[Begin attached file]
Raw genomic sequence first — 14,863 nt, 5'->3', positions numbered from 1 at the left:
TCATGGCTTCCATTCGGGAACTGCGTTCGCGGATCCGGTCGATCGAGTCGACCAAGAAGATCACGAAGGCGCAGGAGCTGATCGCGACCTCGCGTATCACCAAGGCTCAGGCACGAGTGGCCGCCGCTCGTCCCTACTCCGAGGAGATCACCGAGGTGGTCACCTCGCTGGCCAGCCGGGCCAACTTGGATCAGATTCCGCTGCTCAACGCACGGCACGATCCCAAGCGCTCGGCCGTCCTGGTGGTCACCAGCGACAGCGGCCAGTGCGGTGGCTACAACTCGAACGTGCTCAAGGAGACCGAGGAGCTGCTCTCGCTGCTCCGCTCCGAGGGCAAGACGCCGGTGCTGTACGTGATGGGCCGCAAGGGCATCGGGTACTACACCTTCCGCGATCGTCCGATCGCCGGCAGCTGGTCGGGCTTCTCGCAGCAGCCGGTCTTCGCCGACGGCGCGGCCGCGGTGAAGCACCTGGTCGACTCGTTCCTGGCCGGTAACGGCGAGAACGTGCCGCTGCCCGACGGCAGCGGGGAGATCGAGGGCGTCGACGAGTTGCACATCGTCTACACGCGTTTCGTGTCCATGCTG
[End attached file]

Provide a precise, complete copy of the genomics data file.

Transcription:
Raw genomic sequence first — 14,863 nt, 5'->3', positions numbered from 1 at the left:
TCATGGCTTCCATTCGGGAACTGCGTTCGCGGATCCGGTCGATCGAGTCGACCAAGAAGATCACGAAGGCGCAGGAGCTGATCGCGACCTCGCGTATCACCAAGGCTCAGGCACGAGTGGCCGCCGCTCGTCCCTACTCCGAGGAGATCACCGAGGTGGTCACCTCGCTGGCCAGCCGGGCCAACTTGGATCAGATTCCGCTGCTCAACGCACGGCACGATCCCAAGCGCTCGGCCGTCCTGGTGGTCACCAGCGACAGCGGCCAGTGCGGTGGCTACAACTCGAACGTGCTCAAGGAGACCGAGGAGCTGCTCTCGCTGCTCCGCTCCGAGGGCAAGACGCCGGTGCTGTACGTGATGGGCCGCAAGGGCATCGGGTACTACACCTTCCGCGATCGTCCGATCGCCGGCAGCTGGTCGGGCTTCTCGCAGCAGCCGGTCTTCGCCGACGGCGCGGCCGCGGTGAAGCACCTGGTCGACTCGTTCCTGGCCGGTAACGGCGAGAACGTGCCGCTGCCCGACGGCAGCGGGGAGATCGAGGGCGTCGACGAGTTGCACATCGTCTACACGCGTTTCGTGTCCATGCTG